Division done


Lilly Maney

As athletics seasons end, so does the sports careers of many high school athletes.

That’s it.

No more 8 a.m. summer workouts. No more Hudl film sessions. No more religiously checking STLToday stats. No more practices. No more broken fingers or trips to the trainer. No more out-of-town tournaments. No more paying to play. No more game days. No more stepping out on the court in your jersey. No Division I. No Division II. No Division III. Just Division–done.

According to the NCAA, of the 8 million students participating in high school athletics, only 495,000 of them will compete at the college level. This means that only a little over 6% of athletes across the U.S. will continue playing their sport out of high school. I, like many others, am a part of the other group: high school sport dropouts.

As an underclassman, you don’t understand the significance of the last game until you are the senior sitting in the cheap plastic chairs of a quiet locker room choking back tears and struggling to take your shoes off knowing it will be the last time you will ever wear them. Am I being dramatic? Probably. But this comes from a senior still in their tear stained jersey five hours fresh off a district game loss. Bear with me.

No one knows what it is going to feel like until the ball drops and that last whistle blows. You see the end coming, and I don’t know if it makes it better or worse. Your team is down, and with each second the gap widens and your heart drops a little bit more. The whistle is confirmation and your auditory snap back to reality that this is the end of an era of your life. Of course I knew it was going to be sad, but this felt like the worst breakup ever. Now, you can try what I did and drown your sadness at a Mexican restaurant with some chips and queso, but even that didn’t work for me. You’re going to be sad for a while, it’s just how it is.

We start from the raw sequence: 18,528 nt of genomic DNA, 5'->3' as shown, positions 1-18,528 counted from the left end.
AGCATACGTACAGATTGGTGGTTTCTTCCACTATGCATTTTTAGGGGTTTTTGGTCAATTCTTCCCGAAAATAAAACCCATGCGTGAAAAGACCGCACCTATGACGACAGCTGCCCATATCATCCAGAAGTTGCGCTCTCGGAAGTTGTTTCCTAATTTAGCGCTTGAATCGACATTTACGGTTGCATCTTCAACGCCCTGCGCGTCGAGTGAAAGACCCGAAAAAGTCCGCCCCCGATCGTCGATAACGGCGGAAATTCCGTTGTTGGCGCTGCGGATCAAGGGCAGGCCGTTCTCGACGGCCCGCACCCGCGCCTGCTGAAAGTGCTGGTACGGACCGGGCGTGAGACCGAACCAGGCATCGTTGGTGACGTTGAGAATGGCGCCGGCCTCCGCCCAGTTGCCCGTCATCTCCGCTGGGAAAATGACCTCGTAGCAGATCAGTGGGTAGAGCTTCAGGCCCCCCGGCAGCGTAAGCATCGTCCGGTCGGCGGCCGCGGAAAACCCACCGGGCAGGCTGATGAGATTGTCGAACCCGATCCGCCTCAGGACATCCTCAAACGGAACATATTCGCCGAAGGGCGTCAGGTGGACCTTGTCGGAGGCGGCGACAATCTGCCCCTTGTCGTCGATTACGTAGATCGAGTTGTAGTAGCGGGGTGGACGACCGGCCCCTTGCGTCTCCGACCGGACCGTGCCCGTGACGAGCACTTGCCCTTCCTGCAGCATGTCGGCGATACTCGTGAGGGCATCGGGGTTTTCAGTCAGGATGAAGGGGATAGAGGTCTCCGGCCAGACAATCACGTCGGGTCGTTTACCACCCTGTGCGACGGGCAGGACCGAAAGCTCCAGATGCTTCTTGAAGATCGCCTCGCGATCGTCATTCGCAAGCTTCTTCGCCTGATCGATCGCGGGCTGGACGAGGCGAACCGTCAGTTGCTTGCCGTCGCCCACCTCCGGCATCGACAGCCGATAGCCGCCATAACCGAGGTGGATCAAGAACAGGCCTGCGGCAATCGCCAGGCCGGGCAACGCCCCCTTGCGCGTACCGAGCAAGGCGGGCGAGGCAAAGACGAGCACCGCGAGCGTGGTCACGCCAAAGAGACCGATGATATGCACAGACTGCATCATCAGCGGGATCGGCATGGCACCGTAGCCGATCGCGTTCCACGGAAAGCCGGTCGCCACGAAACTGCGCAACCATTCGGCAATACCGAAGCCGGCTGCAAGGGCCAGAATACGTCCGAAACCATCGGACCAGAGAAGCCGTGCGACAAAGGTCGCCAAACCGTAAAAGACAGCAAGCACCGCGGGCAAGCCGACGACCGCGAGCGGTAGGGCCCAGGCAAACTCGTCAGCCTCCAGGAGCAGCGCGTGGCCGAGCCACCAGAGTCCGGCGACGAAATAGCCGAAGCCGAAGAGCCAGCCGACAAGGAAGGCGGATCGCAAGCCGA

The problem is that’s it. Shake the hands of the other team, have a post game talk, walk out of the gym and look at yourself – you are no longer an athlete. For most athletes, sports aren’t just something you do, they’re something you are. It’s an identity crisis. That badge you have worn for most of your life: gone. Doesn’t matter if you’re the MVP or starting left bench, everyone is the same now. Just a normal student, no athlete tagged along with it. 

Playing a sport has been one of the hardest things for me to say goodbye to. I’m going to try to give some advice to the younger people who don’t quite understand it yet. Everyone says it, but it truly goes by too fast. Embrace every second of it. I regret the times I have complained about going to practice or a game, when all I wish now is that I could do it one last time. Love the people, love the sport and love what you do. Build relationships and don’t get stuck on playing time or the wins and losses. Those small things won’t matter when it’s all over. And lastly, play every game like it is your last, because at one point it will be.

Signing off,


Kinley Bokermann